Gretta Stark has been a reporter for the River Falls Journal since July of 2013. She previously worked as a reporter for the New Richmond News from June 2012 to July 2013. She holds a BA in Print and Electronic Media from Wartburg College.
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The Hazel Mackin Community Library and Roberts Ribbon Reapers 4-H Club are teaming up to bring a little extra warmth to Wisconsin military personnel overseas. Storytime at the Hazel Mackin Community Library this week will involve making blankets for overseas Wisconsin soldiers with the help of the Roberts Ribbon Reapers 4-H Club. "We are having themes shaped around themes, and 'b' happens to be 'blankets'," said Krissa Coleman youth services director.
Thanks to a move next door, Lori Mathys said her business' atmosphere is now more relaxing. Mathys owns Perfect Reflections in Somerset, which opened in its new location (705 Rivard St., suite 2) on Sept. 4. In it's old location, Mathys said Perfect Reflection's tanning customers had to walk through the nails area in order to get to the tanning beds. In the new location, manicures and pedicures take place in a room of their own. In addition, there are rooms for facials and massages.
Jan Reynolds has spent 35 years at American Heritage Care Center in Hammond and according to several of her coworkers, the assisted living director continues to go above and beyond the call of duty with her work.
Betsy Burns, of Flutterby Childcare, is working with Michelle Johnson to give kids and adults another place to display their artwork, besides the refrigerator door. The new Community Rainbow Art Program will display the artwork of local children and adults at the library. "I want something where...people can come to the library and enjoy the beauty of adults and children's art," Burns said. Burns said there is a theme for the artwork each month, winter for January, jungle animals and Valentines for February, St.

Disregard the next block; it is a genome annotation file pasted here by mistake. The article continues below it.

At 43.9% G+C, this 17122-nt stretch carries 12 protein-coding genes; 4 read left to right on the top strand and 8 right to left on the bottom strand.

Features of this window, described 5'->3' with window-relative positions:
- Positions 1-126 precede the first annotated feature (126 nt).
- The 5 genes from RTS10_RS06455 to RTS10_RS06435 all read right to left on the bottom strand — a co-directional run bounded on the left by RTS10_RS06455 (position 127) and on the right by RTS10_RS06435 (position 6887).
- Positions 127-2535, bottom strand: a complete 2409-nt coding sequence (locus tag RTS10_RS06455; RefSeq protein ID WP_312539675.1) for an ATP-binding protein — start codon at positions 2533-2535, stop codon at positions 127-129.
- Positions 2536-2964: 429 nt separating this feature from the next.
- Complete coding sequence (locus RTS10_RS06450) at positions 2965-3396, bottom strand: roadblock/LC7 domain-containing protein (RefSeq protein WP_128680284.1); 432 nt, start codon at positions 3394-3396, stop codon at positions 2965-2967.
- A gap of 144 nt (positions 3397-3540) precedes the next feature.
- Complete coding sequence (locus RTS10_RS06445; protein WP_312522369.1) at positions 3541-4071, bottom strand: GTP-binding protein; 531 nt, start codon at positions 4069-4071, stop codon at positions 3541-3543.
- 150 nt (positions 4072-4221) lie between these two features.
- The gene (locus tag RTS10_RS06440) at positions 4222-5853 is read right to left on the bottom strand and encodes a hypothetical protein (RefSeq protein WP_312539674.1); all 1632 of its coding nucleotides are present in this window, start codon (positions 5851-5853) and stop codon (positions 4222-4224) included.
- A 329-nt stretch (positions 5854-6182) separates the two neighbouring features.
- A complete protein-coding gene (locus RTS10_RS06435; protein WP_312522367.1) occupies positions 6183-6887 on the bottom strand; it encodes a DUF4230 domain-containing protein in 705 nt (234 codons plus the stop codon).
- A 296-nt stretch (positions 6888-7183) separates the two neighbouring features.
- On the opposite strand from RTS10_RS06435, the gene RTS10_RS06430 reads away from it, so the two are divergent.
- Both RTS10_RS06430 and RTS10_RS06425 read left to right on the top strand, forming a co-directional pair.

For its 10th birthday celebration, Grace Place is holding a celebration, and inviting the community to the homeless shelter on Sunday, Sept. 30, from 1 to 3:30 p.m. Duana Bremer, Grace Place director, said the event will start with a brief ceremony led by the regional Salvation Army leader. "And then it's going to be fun, fun, fun," Bremer said. We're going to have a big tent outside. We're going to be serving lunch," Bremer said. Lunch, she added, will be pulled pork, coleslaw, baked beans and chips.
School is starting up all around the country, and church Bible study classes and groups are no exception. Riverside Ministries non-denominational church in Somerset has a different approach to Bible studies. Classes began Tuesday at the church's self-accredited Christian Leadership Institute of Minnesota (CLIMB) School. CLIMB began at Riverside's local church in Stillwater, Minn. in 1996 as a basic Bible Training Center.
Jason Rhode has spent many nights on a ladder in St. Croix Central Elementary School, painting the wall. He said he hopes his efforts will promote children's literacy. "Reading is the most important thing for kids to learn," Rhode said. "It's the foundation of everything else they need for math, science..." Rhode, an art teacher at St. Croix Central Elementary, is painting a mural composed of characters from children's books on one of the school's walls. The mural includes characters (and the tree house) from Mary Pope Osborn's "Magic Tree House" series, "Flat Stanley," Junie B.
St. Anne's Catholic School in Somerset has added three new teachers to their staff. The teachers were asked to provide a little information about themselves, which can be viewed by clicking the Photo Gallery link.
Carol Moenke, 69, fell down 14 steps, breaking both wrists, fracturing a vertebra in her neck, dislocating her jaw and acquiring many bruises. Her husband Jim Moenke is recovering from knee surgery. While both are recovering well, Jim Moenke said cooking meals has been difficult for the couple.
The 16th annual Running of the Llamas included an entirely new race this year: an alpaca race. The first-ever alpaca race at the Running of the Llamas went very well, according to Sheila Fugina, who has been in charge of coordinating the llamas, and now alpacas, taking part in the race since the first Running of the Llamas 16 years ago. "It was very good for everybody, I think," Fugina said. "It was interesting for people to really see the difference between llamas and alpacas." Llamas, Fugina said, are generally larger than alpacas, and have longer ears and faces.